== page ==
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APIs: A Bridge to the New Decade

By Daniil Saiko
Director of Product Management, API Kyriba

Although digital transformation efforts are well underway and SaaS is a proven paradigm, legacy solutions are still among us. They manifest via mainframes, older versions of ERP systems and internally developed core platforms. These systems seem to survive many rounds of digital transformation efforts and maintain a persistent following. Although there are often solid reasons for their retention, it can create problems for some departments as they try to modernize their processes and leverage new capabilities.

Artificial intelligence and machine learning (AI/ML)-enabled features are gaining traction and real-time processes are here to stay. Unfortunately, many legacy systems do not support or even have a notion of capabilities that are needed in 2022.

Legacy Systems Persist

Legacy systems are not unique to a handful of companies or a segment; they are commonplace in many mid- to enterprise-level companies. Allied Market Research found that the mainframe market is experiencing moderate growth, while 92% of BMC survey respondents see mainframes as a platform of long-term growth.

On other hand, ERP systems that have been released more than two decades ago are also quite present. SAP has extended support of its Business Suite 7 until 2027 with optional extension until 2030. And the announcement from SAP is telling as that can be used as an approximation to just how prevalent similar systems are.

That may seem like bad news for some departments. The finance or BI team might be hoping for a new core platform and shed the many issues of legacy systems. Or the change may be coming, but not until 2024/2025.

Unleashing API Capabilities

The good news is that there is a path forward for shared services—especially finance teams—in the form of APIs. As the old adage goes, “What is the best way to eat an elephant? One bite at a time!”. Instead of a core replacement, the other way around is to find new bolt-on technology that replaces and enhances the capability. Although legacy systems may not have the latest AI-enabled feature, speed, or user friendliness, they do possess troves of data that can be piped into new services. One of the most efficient ways of doing this is through API-enabled service.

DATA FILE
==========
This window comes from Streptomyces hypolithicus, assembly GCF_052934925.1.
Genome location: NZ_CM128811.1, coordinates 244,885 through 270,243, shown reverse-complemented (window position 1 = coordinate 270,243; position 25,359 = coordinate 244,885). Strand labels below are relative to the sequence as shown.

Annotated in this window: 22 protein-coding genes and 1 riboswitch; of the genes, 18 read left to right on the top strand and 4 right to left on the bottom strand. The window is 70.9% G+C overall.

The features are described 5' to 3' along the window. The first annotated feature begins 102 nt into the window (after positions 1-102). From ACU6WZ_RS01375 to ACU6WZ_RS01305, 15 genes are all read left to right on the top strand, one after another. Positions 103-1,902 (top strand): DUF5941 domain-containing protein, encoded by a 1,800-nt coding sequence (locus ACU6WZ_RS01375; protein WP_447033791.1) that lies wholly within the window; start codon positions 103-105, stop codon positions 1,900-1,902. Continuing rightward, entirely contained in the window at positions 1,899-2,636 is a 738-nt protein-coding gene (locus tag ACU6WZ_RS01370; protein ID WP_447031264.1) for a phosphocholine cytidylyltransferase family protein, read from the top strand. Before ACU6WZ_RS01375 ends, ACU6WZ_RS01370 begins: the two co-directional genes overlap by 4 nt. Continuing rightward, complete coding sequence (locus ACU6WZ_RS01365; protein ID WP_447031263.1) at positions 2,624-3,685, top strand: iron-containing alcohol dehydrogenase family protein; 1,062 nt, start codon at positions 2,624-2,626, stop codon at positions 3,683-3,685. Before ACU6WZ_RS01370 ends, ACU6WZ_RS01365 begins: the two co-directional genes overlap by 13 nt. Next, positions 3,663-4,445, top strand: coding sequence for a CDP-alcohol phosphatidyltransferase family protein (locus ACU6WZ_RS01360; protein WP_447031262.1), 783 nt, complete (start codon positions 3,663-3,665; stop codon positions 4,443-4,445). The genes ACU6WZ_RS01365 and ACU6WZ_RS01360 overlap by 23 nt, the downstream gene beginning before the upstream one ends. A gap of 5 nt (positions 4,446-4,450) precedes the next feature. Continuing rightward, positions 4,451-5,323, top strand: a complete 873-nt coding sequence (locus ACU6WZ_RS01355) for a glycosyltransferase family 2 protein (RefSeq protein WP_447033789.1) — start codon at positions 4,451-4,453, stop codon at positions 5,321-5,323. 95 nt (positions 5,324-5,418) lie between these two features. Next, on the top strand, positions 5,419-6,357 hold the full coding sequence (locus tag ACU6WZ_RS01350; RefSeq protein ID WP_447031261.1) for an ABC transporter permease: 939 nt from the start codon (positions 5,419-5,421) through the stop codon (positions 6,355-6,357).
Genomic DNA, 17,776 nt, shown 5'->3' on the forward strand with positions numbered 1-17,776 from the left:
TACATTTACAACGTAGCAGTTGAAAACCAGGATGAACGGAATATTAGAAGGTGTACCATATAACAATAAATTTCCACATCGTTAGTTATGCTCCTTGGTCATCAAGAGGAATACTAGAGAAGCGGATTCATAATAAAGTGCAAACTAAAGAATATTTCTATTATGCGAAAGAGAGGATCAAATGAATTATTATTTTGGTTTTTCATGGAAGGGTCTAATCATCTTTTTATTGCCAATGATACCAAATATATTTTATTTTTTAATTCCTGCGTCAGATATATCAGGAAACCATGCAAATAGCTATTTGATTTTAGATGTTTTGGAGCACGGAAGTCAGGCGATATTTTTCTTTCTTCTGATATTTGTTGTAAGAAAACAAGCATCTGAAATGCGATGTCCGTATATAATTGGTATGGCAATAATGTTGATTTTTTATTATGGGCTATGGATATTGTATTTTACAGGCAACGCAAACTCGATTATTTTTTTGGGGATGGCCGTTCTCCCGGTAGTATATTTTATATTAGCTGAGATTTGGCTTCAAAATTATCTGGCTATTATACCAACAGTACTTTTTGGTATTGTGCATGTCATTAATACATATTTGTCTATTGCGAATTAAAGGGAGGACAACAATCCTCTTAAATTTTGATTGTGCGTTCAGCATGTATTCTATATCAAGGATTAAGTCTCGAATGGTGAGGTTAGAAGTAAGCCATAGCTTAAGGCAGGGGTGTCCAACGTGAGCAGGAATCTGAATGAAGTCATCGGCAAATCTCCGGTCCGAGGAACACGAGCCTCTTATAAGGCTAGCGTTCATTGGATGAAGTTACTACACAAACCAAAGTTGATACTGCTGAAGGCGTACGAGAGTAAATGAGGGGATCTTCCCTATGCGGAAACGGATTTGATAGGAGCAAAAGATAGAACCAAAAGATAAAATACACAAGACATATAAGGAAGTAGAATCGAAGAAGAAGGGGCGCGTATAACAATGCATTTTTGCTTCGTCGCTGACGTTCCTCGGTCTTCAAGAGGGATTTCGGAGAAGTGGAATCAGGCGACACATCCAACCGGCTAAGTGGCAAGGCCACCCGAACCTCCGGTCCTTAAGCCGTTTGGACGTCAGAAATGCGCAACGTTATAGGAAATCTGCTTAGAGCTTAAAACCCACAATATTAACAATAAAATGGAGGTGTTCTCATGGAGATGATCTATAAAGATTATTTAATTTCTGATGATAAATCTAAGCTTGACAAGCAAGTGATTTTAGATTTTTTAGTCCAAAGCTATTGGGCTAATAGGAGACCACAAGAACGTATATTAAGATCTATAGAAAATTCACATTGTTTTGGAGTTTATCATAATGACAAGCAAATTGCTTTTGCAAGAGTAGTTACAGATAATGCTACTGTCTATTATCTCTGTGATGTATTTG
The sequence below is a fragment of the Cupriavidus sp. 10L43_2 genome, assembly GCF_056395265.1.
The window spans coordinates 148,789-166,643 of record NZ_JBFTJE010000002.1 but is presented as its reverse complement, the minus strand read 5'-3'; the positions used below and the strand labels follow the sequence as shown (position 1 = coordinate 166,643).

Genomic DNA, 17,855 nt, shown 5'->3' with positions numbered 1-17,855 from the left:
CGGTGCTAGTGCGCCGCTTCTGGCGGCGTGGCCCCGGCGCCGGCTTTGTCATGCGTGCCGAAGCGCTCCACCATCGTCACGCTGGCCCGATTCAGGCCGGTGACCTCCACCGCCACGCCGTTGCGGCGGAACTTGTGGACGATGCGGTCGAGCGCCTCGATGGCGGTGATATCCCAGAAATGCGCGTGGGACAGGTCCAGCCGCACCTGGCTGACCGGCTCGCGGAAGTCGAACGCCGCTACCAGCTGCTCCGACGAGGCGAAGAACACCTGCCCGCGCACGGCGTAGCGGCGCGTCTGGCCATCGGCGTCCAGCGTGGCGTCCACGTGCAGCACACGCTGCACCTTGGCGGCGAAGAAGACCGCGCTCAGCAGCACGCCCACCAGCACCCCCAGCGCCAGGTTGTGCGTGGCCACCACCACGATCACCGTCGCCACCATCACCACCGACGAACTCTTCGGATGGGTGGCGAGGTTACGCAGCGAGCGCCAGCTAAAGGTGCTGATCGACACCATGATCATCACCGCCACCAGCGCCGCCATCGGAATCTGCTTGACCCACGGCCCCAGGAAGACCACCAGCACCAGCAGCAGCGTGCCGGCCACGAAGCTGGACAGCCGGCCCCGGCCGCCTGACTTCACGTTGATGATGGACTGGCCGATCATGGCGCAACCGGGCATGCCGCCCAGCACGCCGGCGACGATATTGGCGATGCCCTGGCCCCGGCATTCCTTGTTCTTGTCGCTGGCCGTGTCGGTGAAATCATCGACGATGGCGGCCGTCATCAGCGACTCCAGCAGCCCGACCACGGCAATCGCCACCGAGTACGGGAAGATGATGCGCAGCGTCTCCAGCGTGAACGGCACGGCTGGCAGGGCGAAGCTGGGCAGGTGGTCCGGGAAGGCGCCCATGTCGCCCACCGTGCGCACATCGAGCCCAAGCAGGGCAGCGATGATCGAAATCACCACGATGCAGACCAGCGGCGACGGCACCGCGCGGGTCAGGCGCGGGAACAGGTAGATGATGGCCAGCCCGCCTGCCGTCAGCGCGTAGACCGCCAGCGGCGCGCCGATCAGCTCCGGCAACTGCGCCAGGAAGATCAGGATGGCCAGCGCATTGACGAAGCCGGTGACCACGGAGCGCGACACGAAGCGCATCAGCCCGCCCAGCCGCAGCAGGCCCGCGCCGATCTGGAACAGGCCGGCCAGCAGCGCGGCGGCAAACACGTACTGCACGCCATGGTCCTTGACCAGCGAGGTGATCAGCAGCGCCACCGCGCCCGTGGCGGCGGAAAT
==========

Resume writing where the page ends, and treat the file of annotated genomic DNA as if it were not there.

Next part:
Legacy systems may already have features in place that enhance the user experience, but they usually require a manual step to connect multiple workflows. Or, at the very least, the user has to have two screens open to complete the action. Using API integration between the two systems can close that gap, automate the data exchange and pass on key actions that both systems need to be aware of.

An example of this could be supply chain finance. Although the core system may know a lot about accounts receivable (AR) and accounts payable (AP), it probably doesn’t know about reverse factoring or dynamic discounting. The core system can pass the AR and AP data to the provider, and the provider system can complete all the necessary actions and return necessary information to close out the right accounts. The legacy system does not actually have the capability, but it has been integrated with an outside system that does. Although this process can occur manually, APIs can take that one step further and complete the right actions programmatically. Similar examples can be extended to forecasting and reporting tools. Yes, it could be done manually, with exports and uploads. But the API connectivity simply extends it.

This capability extension provides a large quality of life improvement and lets the company realize the value of those tools. It also reduces pressure on replacing the core system and extends its lifespan by a bit. This is true for legacy systems, as well as new systems. If the missing capability can be patched with an external solution, it is considered a win. API connectivity simply allows the extension another step forward by automating it.

Building a Bridge to APIs

Most treasury and finance departments are still using file transfer protocol (FTP), given its compatibility with ERP systems. But APIs can also work with legacy systems. In some cases, middleware might be needed to bridge the gap, but the old system can remain in place; there is no need to move to a new one. That’s the beauty of APIs; regardless of the age of your system, they can provide modern, real-time connectivity.

And for those treasury departments that want to continue using FTP alongside APIs, that’s totally feasible, as Kyriba supports both technologies incredibly well and connects to nearly 1,000 banks. APIs may replace FTP in some areas, but it can also enhance and augment it in others.